Well I'm going to leave that to others to conclude. I'm very proud of the gays and lesbians I know who perform work that is essential to our country, who want to serve their country and I want to make sure they can.Which of course is the old political side-step. She was called on it by numerous bloggers and community leaders, and a couple days later, made this statement:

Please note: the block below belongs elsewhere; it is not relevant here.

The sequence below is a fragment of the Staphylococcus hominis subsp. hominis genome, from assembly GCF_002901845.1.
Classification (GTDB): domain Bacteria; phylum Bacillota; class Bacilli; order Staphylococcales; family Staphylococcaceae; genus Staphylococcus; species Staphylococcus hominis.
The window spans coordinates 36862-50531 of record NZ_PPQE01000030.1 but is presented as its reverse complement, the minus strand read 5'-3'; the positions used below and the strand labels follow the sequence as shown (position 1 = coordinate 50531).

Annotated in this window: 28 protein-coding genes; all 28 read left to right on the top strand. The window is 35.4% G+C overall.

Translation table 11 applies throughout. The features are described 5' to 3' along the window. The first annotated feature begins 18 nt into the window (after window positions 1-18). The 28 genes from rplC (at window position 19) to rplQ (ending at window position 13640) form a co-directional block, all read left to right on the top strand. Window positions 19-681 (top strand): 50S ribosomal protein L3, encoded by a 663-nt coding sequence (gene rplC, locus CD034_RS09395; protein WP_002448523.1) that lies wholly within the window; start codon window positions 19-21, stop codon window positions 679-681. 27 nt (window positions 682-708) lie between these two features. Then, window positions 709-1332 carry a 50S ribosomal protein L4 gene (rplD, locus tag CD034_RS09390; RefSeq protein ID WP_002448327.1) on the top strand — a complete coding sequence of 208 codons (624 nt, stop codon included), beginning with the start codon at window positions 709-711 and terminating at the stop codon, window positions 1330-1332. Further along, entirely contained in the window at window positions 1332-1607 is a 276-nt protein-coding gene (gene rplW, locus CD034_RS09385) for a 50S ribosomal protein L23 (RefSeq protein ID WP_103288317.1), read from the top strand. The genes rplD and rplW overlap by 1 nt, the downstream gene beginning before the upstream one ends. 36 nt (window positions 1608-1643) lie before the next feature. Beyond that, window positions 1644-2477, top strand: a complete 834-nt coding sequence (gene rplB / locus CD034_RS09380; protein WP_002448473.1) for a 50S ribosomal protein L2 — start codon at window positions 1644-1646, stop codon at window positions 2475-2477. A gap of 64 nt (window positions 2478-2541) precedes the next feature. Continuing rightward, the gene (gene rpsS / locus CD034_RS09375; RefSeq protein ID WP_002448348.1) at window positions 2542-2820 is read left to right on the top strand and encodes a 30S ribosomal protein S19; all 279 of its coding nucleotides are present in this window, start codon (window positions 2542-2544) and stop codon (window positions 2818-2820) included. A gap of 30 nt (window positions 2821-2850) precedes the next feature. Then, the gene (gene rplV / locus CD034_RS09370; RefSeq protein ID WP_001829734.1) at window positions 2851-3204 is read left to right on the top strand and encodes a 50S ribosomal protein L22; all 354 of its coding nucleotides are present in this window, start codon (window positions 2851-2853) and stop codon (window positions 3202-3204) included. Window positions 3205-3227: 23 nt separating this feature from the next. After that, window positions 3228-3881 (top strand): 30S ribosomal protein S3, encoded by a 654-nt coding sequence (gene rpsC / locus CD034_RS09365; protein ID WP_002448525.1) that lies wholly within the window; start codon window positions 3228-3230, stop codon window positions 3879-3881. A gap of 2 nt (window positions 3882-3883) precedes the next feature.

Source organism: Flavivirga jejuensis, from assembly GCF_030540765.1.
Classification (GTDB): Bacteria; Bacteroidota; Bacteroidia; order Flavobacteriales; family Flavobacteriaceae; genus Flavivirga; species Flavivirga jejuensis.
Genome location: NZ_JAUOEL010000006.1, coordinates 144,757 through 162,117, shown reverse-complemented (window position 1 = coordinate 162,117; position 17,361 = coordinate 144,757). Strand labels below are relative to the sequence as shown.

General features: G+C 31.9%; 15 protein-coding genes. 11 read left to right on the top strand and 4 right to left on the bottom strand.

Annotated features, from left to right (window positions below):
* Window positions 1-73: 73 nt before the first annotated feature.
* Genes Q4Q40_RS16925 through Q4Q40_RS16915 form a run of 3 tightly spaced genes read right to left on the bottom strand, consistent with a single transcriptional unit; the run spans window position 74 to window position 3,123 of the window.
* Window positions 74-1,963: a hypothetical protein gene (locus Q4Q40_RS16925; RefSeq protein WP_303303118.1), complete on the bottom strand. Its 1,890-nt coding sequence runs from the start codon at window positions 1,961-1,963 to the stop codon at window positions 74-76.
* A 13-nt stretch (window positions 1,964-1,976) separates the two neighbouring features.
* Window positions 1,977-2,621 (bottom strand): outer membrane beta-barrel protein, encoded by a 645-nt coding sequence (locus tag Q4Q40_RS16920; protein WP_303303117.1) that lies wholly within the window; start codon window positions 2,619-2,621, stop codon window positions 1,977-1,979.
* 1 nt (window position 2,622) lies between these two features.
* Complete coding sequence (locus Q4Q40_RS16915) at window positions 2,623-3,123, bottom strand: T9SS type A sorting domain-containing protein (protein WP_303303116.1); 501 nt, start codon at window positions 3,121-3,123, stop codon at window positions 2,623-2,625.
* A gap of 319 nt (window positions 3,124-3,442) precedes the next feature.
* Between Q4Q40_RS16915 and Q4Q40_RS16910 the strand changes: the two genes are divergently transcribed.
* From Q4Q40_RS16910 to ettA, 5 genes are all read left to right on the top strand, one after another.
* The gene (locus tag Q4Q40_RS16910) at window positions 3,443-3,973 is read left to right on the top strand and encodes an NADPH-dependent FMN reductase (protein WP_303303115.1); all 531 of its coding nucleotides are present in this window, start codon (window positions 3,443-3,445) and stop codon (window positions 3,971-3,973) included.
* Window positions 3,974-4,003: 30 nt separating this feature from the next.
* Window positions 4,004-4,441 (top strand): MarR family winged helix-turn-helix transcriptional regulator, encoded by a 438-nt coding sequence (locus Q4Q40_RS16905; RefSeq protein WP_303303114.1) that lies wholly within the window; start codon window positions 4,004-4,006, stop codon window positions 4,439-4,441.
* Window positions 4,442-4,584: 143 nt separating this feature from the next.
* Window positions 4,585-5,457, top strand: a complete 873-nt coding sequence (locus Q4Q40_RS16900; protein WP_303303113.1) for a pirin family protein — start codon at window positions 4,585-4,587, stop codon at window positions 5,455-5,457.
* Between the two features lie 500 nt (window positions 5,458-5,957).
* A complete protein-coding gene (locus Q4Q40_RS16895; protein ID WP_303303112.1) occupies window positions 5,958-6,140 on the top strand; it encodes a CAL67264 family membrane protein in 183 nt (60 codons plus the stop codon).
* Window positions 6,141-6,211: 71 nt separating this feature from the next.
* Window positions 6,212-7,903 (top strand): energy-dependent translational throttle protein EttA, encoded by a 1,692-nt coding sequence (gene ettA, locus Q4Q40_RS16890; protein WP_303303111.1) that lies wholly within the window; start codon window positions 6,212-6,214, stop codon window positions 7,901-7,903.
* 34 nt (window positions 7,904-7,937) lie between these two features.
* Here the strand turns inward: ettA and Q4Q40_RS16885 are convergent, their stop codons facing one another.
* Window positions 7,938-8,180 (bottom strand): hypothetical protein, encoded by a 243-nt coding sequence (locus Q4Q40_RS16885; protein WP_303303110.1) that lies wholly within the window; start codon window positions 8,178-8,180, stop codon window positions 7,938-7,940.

Well I've heard from a number of my friends and I've certainly clarified with them any misunderstanding that anyone had, because I disagree with General Pace completely. I do not think homosexuality is immoral. But the point I was trying to make is that this policy of Don't Ask, Don't Tell is not working. I have been against it for many years because I think it does a grave injustice to patriotic Americans who want to serve their country. And so I have called for its repeal and I'd like to follow the lead of our allies like, Great Britain and Israel and let people who wish to serve their country be able to join and do so. And then let the uniform code of military justice determine if conduct is inappropriate or unbecoming. That's fine. That's what we do with everybody. But let's not be eliminating people because of who they are or who they love.I was delighted to read this. These words are right and they are unequivocal, and I'm glad to see you owning them by putting them on your website in text and on YouTube in video. So, in the spirit of continuing The Conversation, I'd like to ask a follow-on question. You say you're opposed to "Don't Ask, Don't Tell", and you have called for its repeal. Me too. As an ordinary citizen, I do what I can, which is to talk it up in my blog, to support the outstanding advocacy of the Servicemembers Legal Defense Network, and to write to my Congressman and Senators, urging them to take action by co-sponsoring the Military Readiness Enhancement Act (HR 1246). The bill to repeal DADT has been introduced in the House, and has 114 co-sponsors (including my Rep, thank you, Mr. Becerra!). Alas, it has yet to have a champion in the Senate. Say, Senator Clinton, aren't you on the Senate Armed Services Committee? Ahem. Your words are great, now let's see the action. What are you waiting for?